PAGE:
Olivier MessiaenComposer and organist Olivier Messiaen was born on Dec. 10, 1908, in Avignon. He had many musical influences, like Claude Debussy, and his teachers, Maurice Emmanuel, Marcel Dupré, and Paul Dukas, but his body of work is utterly unique from theirs and from other modernist music. It is created in modes (both European and Asian) rather than diatonic scales, but still does not strictly following modal harmonies, yet isn't cerebrally atonal; and it incorporates rhythm -- or suspends it -- as a building block separate from pitch. Without going into too much detail about his life, there are several recurring themes that appear in his music.

More than any other theme, Messiaen's Catholic faith runs like a wide, smooth, shining ribbon through his works, even as he absorbed ideas from other cultures. Unlike other French organist-composers, who would compose works primarily for liturgical use, Messiaen's devotional works are for performance outside of a ritualistic setting. A few of the highlights of these pieces are Trois petites liturgies de la Présence divine, Visions de l'Amen, Méditations sur le mystère de Sainte Trinité, and Vingt Regards sur l'enfant Jésus.

Maîtrise & Orchestre Philharmonique de Radio France; Myung-Whun Chung, cond. - Trois petites liturgies de la Présence divine
Andreas Grau, Gotz Schumacher, pianos - Visions de l'Amen: Amen de la Création
Gillian Weir, organ - Méditations sur le mystère de Sainte Trinité: Le Père ingendré
Peter Serkin, piano - Vingt Regards sur l'enfant Jésus: Regard du Père
 
 
Messiaen: Catalogue d'oiseauxAs a student, Messiaen began notating birdsong as he heard it to use as an alternative to traditional modes and scales. He did not just imitate the songs, but used it note for note, and frequently would also try to musically depict the birds and their environments. The avian sounds show up incidentally in several works, but others are specifically based on the birdsong, like Le merle noir for flute and, most famously, his massive Catalogue d'oiseaux for piano. And it wasn't just birdsong that fascinated Messiaen, it was the natural world in general and its existence outside of or separate from man's life.

Kenneth Smith, flute - Le merle noir
Anatol Ugorski, piano - Catalogue d'oiseaux: The golden oriole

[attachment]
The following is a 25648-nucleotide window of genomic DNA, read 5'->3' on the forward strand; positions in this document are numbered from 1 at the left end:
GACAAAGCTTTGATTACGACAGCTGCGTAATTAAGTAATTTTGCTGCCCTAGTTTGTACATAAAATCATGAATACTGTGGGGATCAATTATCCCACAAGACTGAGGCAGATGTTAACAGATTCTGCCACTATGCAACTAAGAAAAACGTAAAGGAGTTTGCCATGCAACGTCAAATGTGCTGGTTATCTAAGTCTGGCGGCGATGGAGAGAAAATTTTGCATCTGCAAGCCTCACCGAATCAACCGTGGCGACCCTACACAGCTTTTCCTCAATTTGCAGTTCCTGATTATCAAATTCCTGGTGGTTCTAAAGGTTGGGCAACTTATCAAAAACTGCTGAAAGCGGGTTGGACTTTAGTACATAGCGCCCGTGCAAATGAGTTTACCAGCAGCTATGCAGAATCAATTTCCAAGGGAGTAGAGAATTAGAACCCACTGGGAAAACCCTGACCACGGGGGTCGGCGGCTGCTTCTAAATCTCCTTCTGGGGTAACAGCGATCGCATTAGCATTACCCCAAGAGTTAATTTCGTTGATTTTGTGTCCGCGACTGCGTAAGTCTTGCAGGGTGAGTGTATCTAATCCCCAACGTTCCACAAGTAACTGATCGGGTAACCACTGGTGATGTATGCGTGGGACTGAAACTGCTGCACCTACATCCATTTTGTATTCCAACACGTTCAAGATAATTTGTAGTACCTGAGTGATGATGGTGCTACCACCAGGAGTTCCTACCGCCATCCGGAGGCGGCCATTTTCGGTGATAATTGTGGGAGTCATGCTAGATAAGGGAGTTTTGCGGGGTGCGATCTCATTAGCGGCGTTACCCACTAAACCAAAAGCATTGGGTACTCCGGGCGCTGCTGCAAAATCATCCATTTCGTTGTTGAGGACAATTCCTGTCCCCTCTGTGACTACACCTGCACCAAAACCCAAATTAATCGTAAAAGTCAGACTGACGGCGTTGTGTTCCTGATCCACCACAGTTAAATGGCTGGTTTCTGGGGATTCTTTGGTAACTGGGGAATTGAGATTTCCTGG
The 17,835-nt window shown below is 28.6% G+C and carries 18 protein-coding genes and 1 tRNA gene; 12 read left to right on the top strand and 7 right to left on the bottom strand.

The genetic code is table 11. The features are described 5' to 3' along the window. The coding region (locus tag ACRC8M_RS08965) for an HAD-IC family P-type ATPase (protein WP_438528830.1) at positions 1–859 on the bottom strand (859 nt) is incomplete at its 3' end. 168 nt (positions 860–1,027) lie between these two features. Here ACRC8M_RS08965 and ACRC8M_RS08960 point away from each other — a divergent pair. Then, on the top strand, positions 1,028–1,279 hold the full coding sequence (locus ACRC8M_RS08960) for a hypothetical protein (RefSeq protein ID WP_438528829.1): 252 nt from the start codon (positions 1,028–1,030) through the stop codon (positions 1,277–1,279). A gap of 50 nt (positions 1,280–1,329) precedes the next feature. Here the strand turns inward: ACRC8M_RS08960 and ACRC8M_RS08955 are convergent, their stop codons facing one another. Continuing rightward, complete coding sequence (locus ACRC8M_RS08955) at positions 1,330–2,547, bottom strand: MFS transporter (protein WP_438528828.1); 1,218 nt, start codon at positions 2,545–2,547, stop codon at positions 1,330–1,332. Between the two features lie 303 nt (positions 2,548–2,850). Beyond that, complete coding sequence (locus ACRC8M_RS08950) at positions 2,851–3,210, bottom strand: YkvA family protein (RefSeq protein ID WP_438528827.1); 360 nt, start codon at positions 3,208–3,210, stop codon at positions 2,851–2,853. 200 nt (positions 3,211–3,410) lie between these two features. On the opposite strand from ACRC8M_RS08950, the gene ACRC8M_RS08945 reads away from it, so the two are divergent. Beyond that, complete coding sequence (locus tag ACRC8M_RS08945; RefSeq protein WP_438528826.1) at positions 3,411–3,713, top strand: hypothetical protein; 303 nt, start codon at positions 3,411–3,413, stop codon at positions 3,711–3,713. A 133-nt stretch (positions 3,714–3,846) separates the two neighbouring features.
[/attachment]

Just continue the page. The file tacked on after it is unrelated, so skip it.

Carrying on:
Family and personal events also play a large role in Messiaen's music. His mother was the poet Cécile Sauvage, on whose set of poems L'âme en bourgeon ("The Budding Soul") -- which she wrote when she was pregnant with Olivier -- he recorded organ improvisations. He wrote the song cycle Poèmes pour Mi for his first wife and Chants de terre et de ciel after the birth of his son in 1937. The Quatuor pour la fin du temps was written for himself and three other inmates of Stalag VIII-A, where he was a prisoner of war in 1940-1941. Many of his compositions after the war were written with pianist Yvonne Loriod in mind, including Visions de l'Amen (for two pianos) and Vingt regards (piano solo), Harawi (song cycle), and the masterpiece Turangalîla-symphonie. She was one of his students at the Paris Conservatoire and became his second wife two years after the death of his first wife.

Françoise Pollet, soprano; Cleveland Orchestra; Pierre Boulez, cond. - Poèmes pour Mi: Action des grâces
Suzie Leblanc, soprano; Robert Kortgaard, piano - Chants de terre et de ciel: Antienne du silence
Soloists of the Philharmonia Orchestra - Quatour pour la fin du temps: Liturgie de cristal
Judith Vindevogel, soprano; Alain Franco, piano - Harawi: La ville qui dormait, toi
Orchestre de l'Opéra Bastille; Myung-Whun Chung, cond. - Turangalîla-symphonie:Chant d'amour I

 
 
Messiaen: Turangalîla-SymphonieHarawi and Turangalîla are parts of a triology based on the legend of Tristan and Iseult. (The final part is the Cinq rechants.) In Turangalîla -- from the Sanskrit -- Messiaen experimented with rhythmic techniques and instrumentation, famously using the electronic ondes martenot and a percussion section full of metallophones. A similarly large-scale work, Des canyons aux étoiles... (From the canyons to the stars…), from the early 1970s, in a way represents a confluence of the many currents in Messiaen's music -- the distinctive instrumentation and rhythmic experimentation, the love of nature, the spiritual journey -- all in a work inspired by photos of Utah's landscape.

Marja Bon, piano; Asko Ensemble; Schonberg Ensemble; Slagwerkgroep den Haag; Reinbert de Leeuw, cond. - Des canyons aux étoiles...: Zion Park et la Cité céleste
 
 
No matter where you start, listening to Messiaen's music can be a visionary, mystical, majestic, and yet personal and always intense experience.